HARRY L. ROQUE, JR., JOEL R. BUTUYAN, ROMEL R. BAGARES, ALLAN JONES F. LARDIZABAL, GILBERT T. ANDRES, IMMACULADA D. GARCIA, ERLINDA T. MERCADO, FRANCISCO A. ALCUAZ, MA. AZUCENA P. MACEDA, and ALVIN A. PETERS Vs. COMMISSION ON ELECTIONS, Represented by HON. CHAIRMAN JOSE MELO, COMELEC SPECIAL BIDS and AWARDS COMMITTEE, represented by its CHAIRMAN HON. FERDINAND RAFANAN, DEPARTMENT OF BUDGET and MANAGEMENT, represented by HON. ROLANDO ANDAYA, TOTAL INFORMATION MANAGEMENT CORPORATION and SMARTMATIC INTERNATIONAL CORPORATION, G.R. No. 188456, FEBRUARY 10, 2010; with accompanying case: PETE QUIRINO-QUADRA vs. SENATE OF THE PHILIPPINES, represented by its President, JUAN PONCE ENRILE, G.R. No. 188456, FEBRUARY 10, 2010.
Re: Pars. (f) and (g), Section 6 of Republic Act No. (RA) 8436, or the Election Modernization Act, as amended by RA 9369.
Decretal : DECISION, dated September 10, 2009, denying the petitions.
“x x x.
The Comelec is an independent constitutional body with a distinct and pivotal role in our scheme of government. In the discharge of its awesome functions as overseer of fair elections, administrator and lead implementor of laws relative to the conduct of elections, it should not be stymied with restrictions that would perhaps be justified in the case of an organization of lesser responsibility.It should be afforded ample elbow room and enough wherewithal in devising means and initiatives that would enable it to accomplish the great objective for which it was created to promote free, orderly, honest and peaceful elections. This is as it should be for, too often, Comelec has to make decisions under difficult conditions to address unforeseen events to preserve the integrity of the election and in the process the voice of the people. Thus, in the past, the Court has steered away from interfering with the Comelecs exercise of its power which, by law and by the nature of its office properly pertain to it. Absent, therefore, a clear showing of grave abuse of discretion on Comelecs part, as here, the Court should refrain from utilizing the corrective hand of certiorari to review, let alone nullify, the acts of that body. This gem, while not on all fours with, is lifted from, the Courts holding in an old but oft-cited case:
x x x We may not agree fully with [the Comelecs] choice of means, but unless these are clearly illegal or constitute gross abuse of discretion, this court should not interfere. Politics is a practical matter, and political questions must be dealt with realisticallynot from the standpoint of pure theory [or speculation]. x x x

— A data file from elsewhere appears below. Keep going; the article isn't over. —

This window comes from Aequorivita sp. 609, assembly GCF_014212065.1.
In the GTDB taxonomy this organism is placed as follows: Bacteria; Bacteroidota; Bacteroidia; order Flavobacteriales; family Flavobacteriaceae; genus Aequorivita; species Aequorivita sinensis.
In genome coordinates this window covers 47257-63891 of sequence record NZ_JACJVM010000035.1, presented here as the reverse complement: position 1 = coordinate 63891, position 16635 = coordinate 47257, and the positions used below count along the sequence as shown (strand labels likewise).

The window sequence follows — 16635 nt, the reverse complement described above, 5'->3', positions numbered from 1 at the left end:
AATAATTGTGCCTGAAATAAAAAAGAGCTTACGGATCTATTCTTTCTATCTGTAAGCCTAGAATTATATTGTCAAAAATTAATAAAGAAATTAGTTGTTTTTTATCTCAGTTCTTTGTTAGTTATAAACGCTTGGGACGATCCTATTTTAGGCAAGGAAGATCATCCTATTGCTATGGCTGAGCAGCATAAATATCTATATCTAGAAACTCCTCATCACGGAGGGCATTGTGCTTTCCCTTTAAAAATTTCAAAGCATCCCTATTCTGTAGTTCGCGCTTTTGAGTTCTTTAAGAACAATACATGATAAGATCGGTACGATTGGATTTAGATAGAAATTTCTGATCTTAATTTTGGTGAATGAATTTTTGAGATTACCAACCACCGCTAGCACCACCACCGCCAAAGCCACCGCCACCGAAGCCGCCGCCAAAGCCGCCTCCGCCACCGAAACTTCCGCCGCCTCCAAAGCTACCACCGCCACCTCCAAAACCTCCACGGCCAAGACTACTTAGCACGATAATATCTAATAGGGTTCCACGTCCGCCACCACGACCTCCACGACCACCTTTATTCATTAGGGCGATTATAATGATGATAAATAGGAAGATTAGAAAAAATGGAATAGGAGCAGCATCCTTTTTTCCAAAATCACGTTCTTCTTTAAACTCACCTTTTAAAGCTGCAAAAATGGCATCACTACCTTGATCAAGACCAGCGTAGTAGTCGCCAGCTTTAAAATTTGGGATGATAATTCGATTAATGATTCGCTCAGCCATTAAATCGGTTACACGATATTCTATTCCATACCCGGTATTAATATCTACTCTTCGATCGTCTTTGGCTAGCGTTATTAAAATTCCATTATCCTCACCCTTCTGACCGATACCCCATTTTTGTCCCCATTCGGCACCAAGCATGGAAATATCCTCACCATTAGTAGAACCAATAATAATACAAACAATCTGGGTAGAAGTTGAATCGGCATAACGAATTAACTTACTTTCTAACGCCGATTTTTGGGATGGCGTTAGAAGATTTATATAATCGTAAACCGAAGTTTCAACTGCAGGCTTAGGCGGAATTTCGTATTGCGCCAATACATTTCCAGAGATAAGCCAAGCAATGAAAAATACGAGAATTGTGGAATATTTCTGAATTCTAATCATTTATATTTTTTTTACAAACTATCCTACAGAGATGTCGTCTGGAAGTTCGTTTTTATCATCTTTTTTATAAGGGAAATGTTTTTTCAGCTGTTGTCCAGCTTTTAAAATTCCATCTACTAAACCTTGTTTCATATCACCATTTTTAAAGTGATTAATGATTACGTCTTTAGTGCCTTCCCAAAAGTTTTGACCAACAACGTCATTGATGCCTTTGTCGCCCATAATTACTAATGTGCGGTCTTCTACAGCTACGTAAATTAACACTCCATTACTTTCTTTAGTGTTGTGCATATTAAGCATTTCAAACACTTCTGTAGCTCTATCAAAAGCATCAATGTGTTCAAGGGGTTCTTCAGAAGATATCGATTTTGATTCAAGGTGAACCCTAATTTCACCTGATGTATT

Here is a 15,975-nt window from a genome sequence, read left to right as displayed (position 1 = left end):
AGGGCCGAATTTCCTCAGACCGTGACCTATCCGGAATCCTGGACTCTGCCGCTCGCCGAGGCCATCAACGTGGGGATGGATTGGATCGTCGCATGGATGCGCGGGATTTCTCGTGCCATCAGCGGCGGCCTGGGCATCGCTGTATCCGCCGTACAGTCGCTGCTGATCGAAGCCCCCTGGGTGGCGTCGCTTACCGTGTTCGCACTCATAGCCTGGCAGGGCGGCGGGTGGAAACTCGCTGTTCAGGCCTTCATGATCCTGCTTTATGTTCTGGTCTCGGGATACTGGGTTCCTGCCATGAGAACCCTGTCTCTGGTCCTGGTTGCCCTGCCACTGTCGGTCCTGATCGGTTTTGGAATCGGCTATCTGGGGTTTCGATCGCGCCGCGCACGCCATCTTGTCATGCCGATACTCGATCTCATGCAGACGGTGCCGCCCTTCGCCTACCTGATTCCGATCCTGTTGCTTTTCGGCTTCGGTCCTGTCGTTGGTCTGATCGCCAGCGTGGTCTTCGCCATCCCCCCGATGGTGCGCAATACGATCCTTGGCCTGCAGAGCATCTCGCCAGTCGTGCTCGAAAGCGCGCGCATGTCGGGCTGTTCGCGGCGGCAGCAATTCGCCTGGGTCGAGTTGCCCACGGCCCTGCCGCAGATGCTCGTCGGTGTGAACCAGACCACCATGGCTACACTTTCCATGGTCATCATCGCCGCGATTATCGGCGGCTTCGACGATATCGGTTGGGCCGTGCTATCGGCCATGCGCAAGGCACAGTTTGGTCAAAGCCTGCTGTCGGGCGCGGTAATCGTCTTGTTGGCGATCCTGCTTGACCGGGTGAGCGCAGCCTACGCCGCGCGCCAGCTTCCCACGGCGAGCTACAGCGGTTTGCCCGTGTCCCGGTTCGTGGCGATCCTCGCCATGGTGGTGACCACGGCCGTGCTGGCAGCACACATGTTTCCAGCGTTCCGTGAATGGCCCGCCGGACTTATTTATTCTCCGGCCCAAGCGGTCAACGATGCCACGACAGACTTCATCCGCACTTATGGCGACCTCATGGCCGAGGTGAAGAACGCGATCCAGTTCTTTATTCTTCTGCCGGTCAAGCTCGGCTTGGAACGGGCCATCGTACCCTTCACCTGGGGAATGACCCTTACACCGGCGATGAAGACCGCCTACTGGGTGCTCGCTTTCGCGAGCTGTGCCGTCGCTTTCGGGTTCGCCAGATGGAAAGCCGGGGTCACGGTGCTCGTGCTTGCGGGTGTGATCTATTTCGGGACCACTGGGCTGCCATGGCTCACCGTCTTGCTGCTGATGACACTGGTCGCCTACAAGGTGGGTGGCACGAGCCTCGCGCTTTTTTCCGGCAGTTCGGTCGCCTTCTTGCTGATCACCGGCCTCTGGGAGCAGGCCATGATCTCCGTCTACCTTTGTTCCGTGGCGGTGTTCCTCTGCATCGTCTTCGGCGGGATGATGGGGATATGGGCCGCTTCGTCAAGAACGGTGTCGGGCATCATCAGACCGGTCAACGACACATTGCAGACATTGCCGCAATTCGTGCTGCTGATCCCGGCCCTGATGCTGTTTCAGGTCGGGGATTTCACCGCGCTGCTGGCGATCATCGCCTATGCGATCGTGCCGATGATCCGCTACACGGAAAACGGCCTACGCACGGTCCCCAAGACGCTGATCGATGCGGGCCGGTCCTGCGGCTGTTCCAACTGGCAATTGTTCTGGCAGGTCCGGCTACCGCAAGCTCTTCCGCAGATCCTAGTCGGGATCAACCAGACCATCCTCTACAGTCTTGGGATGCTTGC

x x x x
There are no ready-made formulas for solving public problems. Time and experience are necessary to evolve patterns that will serve the ends of good government. In the matter of the administration of the laws relative to the conduct of elections, x x x we must not by any excessive zeal take away from the [Comelec] the initiative which by constitutional and legal mandates properly belongs to it. Due regard to the independent character of the Commission x x x requires that the power of this court to review the acts of that body should, as a general proposition, be used sparingly, but firmly in appropriate cases. x x x
The Court, however, will not indulge in the presumption that nothing would go wrong, that a successful automation election unmarred by fraud, violence, and like irregularities would be the order of the moment on May 10, 2010. Neither will it guarantee, as it cannot guarantee, the effectiveness of the voting machines and the integrity of the counting and consolidation software embedded in them. That task belongs at the first instance to Comelec, as part of its mandate to ensure clean and peaceful elections. This independent constitutional commission, it is true, possesses extraordinary powers and enjoys a considerable latitude in the discharge of its functions. The road, however, towards successful 2010 automation elections would certainly be rough and bumpy. The Comelec is laboring under very tight timelines. It would accordingly need the help of all advocates of orderly and honest elections, of all men and women of goodwill, to smoothen the way and assist Comelec personnel address the fears expressed about the integrity of the system. Like anyone else, the Court would like and wish automated elections to succeed, credibly.
X x x.”